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Towers of Hanoi variation (Posted on 2005-05-03) Difficulty: 3 of 5
There are some poles, and on the first pole are some rings, each a different size. The sizes of the rings increases from the top to the bottom of the pole. The only allowable move is to take the top ring from any pole and place onto another pole. You cannot place a ring on top of another ring unless the other ring is exactly one size bigger. You can make as many moves as you like.

Your goal is to move all the rings onto the second pole, in the same order. What is the highest number of rings that can be moved when there are N poles? How can you move this many rings?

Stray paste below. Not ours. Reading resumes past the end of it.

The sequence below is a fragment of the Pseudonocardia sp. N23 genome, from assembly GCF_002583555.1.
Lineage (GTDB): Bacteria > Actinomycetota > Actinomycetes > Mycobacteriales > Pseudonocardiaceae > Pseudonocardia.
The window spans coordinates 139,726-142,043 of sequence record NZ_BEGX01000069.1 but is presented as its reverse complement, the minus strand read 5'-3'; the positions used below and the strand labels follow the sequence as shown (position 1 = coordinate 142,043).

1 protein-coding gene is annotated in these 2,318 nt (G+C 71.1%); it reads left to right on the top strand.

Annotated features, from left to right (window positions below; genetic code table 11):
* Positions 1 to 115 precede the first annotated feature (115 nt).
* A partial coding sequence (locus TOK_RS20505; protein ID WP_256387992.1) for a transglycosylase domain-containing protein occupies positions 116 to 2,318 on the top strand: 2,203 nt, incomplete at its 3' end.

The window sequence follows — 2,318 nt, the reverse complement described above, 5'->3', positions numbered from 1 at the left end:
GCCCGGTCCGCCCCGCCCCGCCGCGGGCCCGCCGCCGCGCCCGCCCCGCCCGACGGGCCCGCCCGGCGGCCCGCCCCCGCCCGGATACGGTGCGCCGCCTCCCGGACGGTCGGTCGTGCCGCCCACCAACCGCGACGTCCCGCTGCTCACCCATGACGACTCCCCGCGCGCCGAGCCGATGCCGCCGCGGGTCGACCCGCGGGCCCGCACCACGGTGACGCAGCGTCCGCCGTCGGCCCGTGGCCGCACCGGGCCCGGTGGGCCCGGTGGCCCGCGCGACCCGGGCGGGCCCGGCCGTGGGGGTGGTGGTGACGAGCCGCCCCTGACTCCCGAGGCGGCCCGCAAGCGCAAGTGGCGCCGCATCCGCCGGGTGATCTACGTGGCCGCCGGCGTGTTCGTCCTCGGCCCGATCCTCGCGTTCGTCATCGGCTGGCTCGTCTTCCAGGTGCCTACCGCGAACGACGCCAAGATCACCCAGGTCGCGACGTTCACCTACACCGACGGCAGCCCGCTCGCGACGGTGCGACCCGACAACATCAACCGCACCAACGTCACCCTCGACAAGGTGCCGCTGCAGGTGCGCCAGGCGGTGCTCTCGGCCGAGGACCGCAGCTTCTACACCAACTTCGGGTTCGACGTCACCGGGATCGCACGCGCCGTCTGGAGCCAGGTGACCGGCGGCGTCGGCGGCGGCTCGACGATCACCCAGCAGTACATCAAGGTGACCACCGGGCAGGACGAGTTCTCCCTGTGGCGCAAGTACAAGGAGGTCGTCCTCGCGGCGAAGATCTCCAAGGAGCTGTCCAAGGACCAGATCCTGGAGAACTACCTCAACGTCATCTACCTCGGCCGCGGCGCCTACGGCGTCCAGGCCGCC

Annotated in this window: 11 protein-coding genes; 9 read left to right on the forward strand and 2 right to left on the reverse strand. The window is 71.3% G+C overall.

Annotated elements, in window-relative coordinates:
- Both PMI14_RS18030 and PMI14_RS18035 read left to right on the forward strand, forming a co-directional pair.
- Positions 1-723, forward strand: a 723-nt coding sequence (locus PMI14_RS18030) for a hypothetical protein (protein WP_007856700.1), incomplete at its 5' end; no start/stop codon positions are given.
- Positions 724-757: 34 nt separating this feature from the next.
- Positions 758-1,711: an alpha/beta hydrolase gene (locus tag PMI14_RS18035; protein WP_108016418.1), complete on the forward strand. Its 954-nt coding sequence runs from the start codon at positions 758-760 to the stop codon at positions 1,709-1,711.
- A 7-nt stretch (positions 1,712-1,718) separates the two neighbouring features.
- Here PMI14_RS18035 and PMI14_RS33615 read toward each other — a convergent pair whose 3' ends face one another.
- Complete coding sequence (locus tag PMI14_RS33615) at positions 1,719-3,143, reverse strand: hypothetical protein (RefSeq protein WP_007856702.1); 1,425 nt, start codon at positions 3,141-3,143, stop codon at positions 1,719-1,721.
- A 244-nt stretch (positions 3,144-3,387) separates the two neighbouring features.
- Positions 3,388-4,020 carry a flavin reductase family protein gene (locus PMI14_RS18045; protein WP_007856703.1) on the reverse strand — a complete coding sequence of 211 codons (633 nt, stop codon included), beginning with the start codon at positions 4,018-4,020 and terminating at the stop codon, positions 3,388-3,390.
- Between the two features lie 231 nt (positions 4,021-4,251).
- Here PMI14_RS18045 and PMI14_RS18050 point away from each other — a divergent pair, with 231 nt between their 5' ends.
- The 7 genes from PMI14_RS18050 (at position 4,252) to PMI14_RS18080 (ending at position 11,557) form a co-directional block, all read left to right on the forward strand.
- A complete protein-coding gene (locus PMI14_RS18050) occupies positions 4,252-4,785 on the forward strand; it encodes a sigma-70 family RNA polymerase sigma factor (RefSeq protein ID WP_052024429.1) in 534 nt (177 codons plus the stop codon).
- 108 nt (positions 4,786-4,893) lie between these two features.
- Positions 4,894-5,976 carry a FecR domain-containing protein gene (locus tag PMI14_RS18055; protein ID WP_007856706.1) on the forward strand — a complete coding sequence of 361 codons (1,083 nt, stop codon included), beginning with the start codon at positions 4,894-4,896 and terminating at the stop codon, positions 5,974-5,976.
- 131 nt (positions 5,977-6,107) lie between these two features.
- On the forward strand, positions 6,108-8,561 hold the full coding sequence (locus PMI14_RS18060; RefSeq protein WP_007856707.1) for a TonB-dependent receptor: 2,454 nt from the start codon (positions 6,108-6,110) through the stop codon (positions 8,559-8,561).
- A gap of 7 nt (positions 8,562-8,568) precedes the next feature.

See The Solution Submitted by Tristan    
Rating: 4.0000 (4 votes)

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Question Is this problem asking what you think? | Comment 2 of 14 |

The Towers of Hanoi is a well known problem.  Using 3 poles one can move any number of rings from one pole to another.  The formula for the number of moves required for n rings is 2^n -1

The highest number of rings with N poles? 
Easy:

If N=1 you can't move any
If N=2 you can only move 1
If N=3 you can move any amount
If N>3 you can move any amount without using the extra poles at all.

I'll assume you meant to ask what the minimum number of moves is as you add more poles.  That is harder and I will work on it.


  Posted by Jer on 2005-05-03 17:02:45
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